"Isn't that the same one that British guy was looking for?" Jeff turned to Rowena in slight confusion.

His partner nodded, "Clyde Easter. He was in here less than an hour ago, looking for her, too. But we haven't seen her."

Ahoo was perplexed. The woman had been in a room full of people, and no one had seen her. How was that even possible?

She thanked them all for their time and left.

Dr. Arterton remained, looking over his shoulder nervously. Jeff and Rowena exchanged curious glances.

"Something we can do for you, Doc?" Jeff asked, his tone still congenial, perhaps even mildly amused.

"Ah, yes, actually," he stepped forward again. "It's getting a bit late, I know, but I'm going out for some coffee. I thought perhaps you'd like to join me, Agent Lewis."

There was a beat of surprise in Rowena's face, then a smile. "Coffee sounds perfect. Let me get this wrapped up—it'll only take a few minutes."

"Of course. I'll be waiting upstairs." He smiled, gave another slight nod, and disappeared.

Jeff made a low teasing noise. "Coffee. Very smooth. Didn't know the Doc had it in him."

"Me, either," Roe admitted with a grin.

"He seems nice."

"Jeff, it's just coffee."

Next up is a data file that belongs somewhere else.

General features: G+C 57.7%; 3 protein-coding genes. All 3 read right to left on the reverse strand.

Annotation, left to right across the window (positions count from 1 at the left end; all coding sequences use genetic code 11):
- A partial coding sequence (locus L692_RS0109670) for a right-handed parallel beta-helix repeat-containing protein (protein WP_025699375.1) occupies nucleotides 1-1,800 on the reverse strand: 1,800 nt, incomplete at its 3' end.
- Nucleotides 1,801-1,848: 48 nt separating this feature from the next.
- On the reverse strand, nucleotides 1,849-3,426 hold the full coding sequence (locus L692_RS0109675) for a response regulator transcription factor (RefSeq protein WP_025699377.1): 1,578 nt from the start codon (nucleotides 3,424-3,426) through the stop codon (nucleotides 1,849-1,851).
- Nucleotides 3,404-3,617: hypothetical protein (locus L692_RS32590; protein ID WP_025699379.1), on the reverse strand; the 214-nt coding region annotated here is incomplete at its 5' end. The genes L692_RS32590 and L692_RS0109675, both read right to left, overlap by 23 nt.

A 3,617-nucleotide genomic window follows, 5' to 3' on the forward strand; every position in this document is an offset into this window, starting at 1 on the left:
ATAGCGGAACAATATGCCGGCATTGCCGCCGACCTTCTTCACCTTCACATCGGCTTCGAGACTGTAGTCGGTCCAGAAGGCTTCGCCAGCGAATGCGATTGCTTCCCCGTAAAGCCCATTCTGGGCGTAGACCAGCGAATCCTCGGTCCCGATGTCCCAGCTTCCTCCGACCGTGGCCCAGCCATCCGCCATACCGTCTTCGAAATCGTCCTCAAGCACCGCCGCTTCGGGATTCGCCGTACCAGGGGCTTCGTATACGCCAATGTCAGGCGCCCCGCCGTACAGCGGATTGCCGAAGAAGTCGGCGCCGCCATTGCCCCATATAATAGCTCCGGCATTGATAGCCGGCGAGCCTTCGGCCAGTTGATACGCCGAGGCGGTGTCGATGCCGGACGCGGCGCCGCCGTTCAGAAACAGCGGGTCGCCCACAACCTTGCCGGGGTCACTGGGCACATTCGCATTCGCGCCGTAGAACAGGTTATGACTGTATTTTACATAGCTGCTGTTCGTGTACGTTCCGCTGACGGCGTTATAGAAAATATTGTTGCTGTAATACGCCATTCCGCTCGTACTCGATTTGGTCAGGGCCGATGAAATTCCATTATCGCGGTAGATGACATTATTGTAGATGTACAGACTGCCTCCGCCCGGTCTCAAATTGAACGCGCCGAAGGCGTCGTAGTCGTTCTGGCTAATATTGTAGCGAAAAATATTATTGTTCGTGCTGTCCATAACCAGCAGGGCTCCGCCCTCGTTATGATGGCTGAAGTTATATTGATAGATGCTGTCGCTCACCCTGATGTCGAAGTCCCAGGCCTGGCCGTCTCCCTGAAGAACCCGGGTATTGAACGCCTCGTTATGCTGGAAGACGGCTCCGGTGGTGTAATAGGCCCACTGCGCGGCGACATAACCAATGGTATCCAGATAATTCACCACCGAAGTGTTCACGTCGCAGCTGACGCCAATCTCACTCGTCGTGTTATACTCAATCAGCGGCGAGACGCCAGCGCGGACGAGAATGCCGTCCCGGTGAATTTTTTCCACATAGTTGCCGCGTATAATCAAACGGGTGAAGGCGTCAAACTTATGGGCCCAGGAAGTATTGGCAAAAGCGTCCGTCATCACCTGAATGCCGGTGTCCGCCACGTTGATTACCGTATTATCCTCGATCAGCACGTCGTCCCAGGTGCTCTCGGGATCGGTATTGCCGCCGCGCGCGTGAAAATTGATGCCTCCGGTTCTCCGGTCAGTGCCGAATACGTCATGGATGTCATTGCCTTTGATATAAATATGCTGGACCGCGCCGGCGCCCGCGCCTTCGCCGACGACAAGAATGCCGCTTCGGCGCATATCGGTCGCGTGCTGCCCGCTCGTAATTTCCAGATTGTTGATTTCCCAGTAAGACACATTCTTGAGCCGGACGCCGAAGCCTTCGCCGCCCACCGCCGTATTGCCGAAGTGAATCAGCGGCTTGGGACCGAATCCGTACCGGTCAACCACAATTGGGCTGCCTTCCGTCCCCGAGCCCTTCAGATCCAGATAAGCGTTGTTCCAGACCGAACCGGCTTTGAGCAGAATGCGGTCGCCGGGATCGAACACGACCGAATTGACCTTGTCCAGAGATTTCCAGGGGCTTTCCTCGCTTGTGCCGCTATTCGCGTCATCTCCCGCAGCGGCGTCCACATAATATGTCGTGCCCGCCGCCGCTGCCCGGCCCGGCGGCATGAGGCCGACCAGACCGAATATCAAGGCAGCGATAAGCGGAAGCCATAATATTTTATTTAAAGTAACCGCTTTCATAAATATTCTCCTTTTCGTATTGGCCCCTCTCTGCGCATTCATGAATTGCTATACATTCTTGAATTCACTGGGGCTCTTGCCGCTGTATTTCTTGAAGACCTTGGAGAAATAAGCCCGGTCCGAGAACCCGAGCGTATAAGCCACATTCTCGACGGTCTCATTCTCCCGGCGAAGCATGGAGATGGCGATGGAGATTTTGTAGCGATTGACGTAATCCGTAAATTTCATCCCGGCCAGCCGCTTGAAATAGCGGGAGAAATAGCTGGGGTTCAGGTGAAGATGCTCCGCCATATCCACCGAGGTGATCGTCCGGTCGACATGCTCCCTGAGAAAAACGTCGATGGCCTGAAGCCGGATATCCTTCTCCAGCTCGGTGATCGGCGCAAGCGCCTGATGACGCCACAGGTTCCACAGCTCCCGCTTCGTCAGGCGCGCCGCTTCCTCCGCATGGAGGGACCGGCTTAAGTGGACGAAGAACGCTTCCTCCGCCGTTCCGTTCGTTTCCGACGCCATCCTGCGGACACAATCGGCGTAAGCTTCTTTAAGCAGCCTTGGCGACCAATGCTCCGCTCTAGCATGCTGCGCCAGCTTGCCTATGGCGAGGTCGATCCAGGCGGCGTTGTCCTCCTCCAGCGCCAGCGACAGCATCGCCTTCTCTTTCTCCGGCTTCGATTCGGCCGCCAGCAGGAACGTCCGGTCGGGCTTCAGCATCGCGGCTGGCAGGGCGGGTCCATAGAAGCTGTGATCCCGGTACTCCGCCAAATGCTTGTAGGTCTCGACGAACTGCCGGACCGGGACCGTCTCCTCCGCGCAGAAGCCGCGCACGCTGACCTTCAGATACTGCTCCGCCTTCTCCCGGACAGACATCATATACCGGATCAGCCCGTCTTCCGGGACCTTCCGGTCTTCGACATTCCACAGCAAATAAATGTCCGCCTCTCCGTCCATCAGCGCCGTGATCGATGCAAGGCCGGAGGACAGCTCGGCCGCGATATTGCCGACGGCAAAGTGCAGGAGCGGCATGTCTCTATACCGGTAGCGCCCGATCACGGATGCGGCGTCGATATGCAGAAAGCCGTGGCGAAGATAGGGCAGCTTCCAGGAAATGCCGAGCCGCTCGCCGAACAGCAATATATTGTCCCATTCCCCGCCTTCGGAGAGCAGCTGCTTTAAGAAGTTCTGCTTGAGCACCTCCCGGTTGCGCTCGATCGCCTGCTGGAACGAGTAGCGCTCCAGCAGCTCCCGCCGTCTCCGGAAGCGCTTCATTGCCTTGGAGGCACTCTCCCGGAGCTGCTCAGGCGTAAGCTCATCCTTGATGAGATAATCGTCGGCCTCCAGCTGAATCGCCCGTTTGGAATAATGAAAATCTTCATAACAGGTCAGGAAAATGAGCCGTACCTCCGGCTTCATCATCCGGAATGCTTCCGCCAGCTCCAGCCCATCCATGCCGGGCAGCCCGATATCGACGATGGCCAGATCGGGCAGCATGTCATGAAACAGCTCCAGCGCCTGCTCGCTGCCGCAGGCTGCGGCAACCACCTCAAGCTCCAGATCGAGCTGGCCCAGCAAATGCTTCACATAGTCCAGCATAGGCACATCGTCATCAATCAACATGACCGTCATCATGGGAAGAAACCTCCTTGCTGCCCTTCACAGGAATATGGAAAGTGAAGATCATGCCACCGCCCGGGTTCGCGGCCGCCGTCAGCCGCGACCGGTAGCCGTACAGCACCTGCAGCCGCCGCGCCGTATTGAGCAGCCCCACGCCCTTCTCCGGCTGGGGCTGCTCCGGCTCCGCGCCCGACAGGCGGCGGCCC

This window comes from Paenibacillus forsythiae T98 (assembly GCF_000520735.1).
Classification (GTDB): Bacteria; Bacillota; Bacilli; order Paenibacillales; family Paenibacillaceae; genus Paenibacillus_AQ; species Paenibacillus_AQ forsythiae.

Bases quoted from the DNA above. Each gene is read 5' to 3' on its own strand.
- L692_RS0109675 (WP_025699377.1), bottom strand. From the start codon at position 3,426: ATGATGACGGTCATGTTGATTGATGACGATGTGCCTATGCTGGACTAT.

"If it was just coffee, he would have invited me, too."

She took off her lab coat and tossed it hap-hazardously onto an empty space on the counter. "Maybe if you worked on your sunny disposition, he would have."

He was grinning like a madcap. She tried not to share his grin, but failed miserably.

"It's just coffee," she repeated.

"So that's what they're calling it these days."

She flipped him the bird as she walked out the door. This, of course, only made him laugh harder.

Yonah Zamir was sick again. She washed her face in the sink of the women's restroom, taking a deep breath to calm the pounding in her head. The face staring back at her was haggard, drawn, exhausted.

What is wrong with me? She'd been in many situations more stressful than this, hadn't she? And she'd weathered all of them with ease and dexterity. So why was this one different?

She knew the reason. No other mission had been attached to such a deep part of her being—she'd never wanted another target as badly as she wanted Mariatu Wasaki, and the fear of losing him (again, after so many years of chasing) was making her body break under the stress.

It didn't help that she was also walking a thin line between protecting her country's interest and basically aiding and abetting a terrorist. The idea that any of her actions would contribute to Wasaki's freedom was a hard weight to bear.

So much hangs by so little. Her fingers automatically strayed to the breast pocket of her shirt again, to the button that kept safe her secret—she pulled away, giving a slight shake of her head that sent another wave of nausea rippling through her body. No. Be strong, Zamir. Do what is right.

But was this right? She thought that when the moment came, it would be one of total moral clarity, that she would know and feel beyond all shadow of doubt that she was making the right choice. Now she felt the painful realization that she may spend the rest of her life second-guessing her actions, never truly knowing if she'd done the right thing.

She barely reached the toilet before sickness hit again.

It seemed like a sign. Of what, she didn't know.